Marijuana Negative Solvency

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Marijuana Neg
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1nc black market turn

Legalization fuels the black market---low prices incentivize illegal businesses

Fertig 19---a writer in Washington, D.C., covering cannabis and politics. (Natalie, “How Legal Marijuana Is Helping the Black Market”, Politico, July 21st, 2019,
What’s happening to Meguerian is a window into one widespread side effect of marijuana legalization in the U.S.: In many cases it has fueled, rather than eliminated, the black market. In Los Angeles, unlicensed businesses greatly outnumber legal ones; in Oregon, a glut of low-priced legal cannabis has pushed illegal growers to export their goods across borders into other states where it’s still illegal, leaving law enforcement overwhelmed. Three years after Massachusetts voters approved full legalization of marijuana, most of the cannabis economy consists of unlicensed “private clubs,” home growing operations and illicit sales.
Though each state has its own issues, the problems have similar outlines: Underfunded law enforcement officers and slow-moving regulators are having trouble building a legal regime fast enough to contain a high-demand product that already has a large existing criminal network to supply it. And at the national level, advocates also point to another, even bigger structural issue: Problems are inevitable in a nation where legalization is so piecemeal.

2nc black market

State taxes and regulations post legalization boosts the illicit market

Fertig 19---a writer in Washington, D.C., covering cannabis and politics. (Natalie, “How Legal Marijuana Is Helping the Black Market”, Politico, July 21st, 2019,
If Oregon’s surplus of legal marijuana has become a massive headache for its neighbors like Idaho, the illicit markets thriving in parts of California and Massachusetts are self-inflicted wounds. High state taxes and fees are driving up the price of legal cannabis, and mild repercussions for remaining unlicensed discourage existing business owners from navigating the complex licensing process in both Los Angeles and Boston.
Massachusetts legalized the sale of marijuana in 2017. Since then, close to 200 business licenses have been approved across the state. Boston approved its first one just this past week.
As they wait for approvals that don’t come, marijuana businesses continue to operate in a legal gray zone. Sieh Samura, 40, opened his private cannabis club in Boston in 2014, when only medical marijuana was legal. In 2018, Samura was given priority status under the state’s community empowerment program. Almost a year and a half later, Samura still doesn’t have an open dispensary. He needs something called a community agreement from Boston before he can apply for his state license, and he doesn’t have that yet.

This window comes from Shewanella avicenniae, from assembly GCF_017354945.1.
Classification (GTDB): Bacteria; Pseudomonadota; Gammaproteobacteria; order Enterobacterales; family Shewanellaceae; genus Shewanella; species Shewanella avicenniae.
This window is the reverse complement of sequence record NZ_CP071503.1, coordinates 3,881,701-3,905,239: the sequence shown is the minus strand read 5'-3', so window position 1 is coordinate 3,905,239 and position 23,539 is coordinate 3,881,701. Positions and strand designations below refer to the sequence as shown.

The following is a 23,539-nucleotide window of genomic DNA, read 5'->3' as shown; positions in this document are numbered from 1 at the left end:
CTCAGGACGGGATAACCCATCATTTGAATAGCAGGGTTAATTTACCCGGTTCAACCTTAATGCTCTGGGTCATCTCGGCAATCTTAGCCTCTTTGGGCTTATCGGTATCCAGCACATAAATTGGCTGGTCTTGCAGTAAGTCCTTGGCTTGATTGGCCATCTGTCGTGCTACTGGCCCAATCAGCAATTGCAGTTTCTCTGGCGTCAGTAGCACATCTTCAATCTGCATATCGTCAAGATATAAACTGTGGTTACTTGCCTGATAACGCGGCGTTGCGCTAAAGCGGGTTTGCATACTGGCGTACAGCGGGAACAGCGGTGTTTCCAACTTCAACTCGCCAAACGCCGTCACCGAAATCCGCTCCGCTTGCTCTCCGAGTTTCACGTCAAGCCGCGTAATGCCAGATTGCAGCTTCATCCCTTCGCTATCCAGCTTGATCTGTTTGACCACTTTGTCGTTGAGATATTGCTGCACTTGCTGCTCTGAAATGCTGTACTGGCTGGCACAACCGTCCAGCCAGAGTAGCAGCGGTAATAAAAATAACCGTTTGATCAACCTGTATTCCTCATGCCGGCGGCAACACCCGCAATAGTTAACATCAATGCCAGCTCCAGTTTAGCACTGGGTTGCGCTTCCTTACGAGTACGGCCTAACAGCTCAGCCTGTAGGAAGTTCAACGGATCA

So in the interim, Samura has continued running his private club, one of a handful in Boston and Worcester, where customers can bring their own product—much of it home grown or purchased on the illicit market—and share and smoke communally. They are unlicensed and supposedly legal, but when asked by POLITICO, state and local officials disagreed on whose job it is to regulate them.
When she heard this, Massachusetts-based cannabis advocate Maggie Kinsella laughed. “So basically nobody knows what’s going on.”
Kinsella says this runaround between state and local governments has left New Englanders in the cannabis industry to fend for themselves. She says the lack of legal dispensaries with good product means 80 percent of the market is still underground. And a lot of the customers at the legal dispensaries, she adds, are primarily from out of state.
“It’s probably premature to say that we’ve had a big dent in the illicit market,” says Steve Hoffman of the Massachusetts Cannabis Commission, the state’s independent commission created to monitor the licensed cannabis market. And, he adds, “I don’t think we’re ever completely going to eliminate the illicit market, I think that’s probably unrealistic.”
Like many cannabis advocates, Hoffman says the illicit market in Massachusetts likely won’t die until cannabis is fully legalized federally and access to things like banking—for basic needs such as loans and deposits—is easier for startup marijuana businesses. The barriers to entry, he says, are still high and discourage even those who have had approved licenses from opening up shop.
In California, where the statewide regulatory apparatus is legendarily hard to navigate, those barriers to entry are only magnified.
California is so big, the problem is the opportunity,” says Kyle Kazan, CEO of California Cannabis Enterprises, which operates dispensaries in Los Angeles and Santa Ana and will soon open a third in Santa Barbara.

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